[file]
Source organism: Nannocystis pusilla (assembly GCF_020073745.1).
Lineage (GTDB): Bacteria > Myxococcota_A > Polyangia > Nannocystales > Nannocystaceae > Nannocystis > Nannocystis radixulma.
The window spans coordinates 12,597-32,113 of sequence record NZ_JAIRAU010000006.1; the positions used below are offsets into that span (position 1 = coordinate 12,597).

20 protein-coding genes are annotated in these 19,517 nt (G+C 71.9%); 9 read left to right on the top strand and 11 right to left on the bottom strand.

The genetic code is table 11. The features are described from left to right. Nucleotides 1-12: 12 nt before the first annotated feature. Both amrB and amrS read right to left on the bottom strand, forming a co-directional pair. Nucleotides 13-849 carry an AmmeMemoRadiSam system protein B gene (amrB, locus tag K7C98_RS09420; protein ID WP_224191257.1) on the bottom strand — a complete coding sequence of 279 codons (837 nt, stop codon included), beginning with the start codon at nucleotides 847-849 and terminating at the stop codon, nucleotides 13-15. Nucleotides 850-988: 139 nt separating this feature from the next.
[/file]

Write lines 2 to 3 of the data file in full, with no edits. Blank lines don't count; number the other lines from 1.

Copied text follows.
Lineage (GTDB): Bacteria > Myxococcota_A > Polyangia > Nannocystales > Nannocystaceae > Nannocystis > Nannocystis radixulma.
The window spans coordinates 12,597-32,113 of sequence record NZ_JAIRAU010000006.1; the positions used below are offsets into that span (position 1 = coordinate 12,597).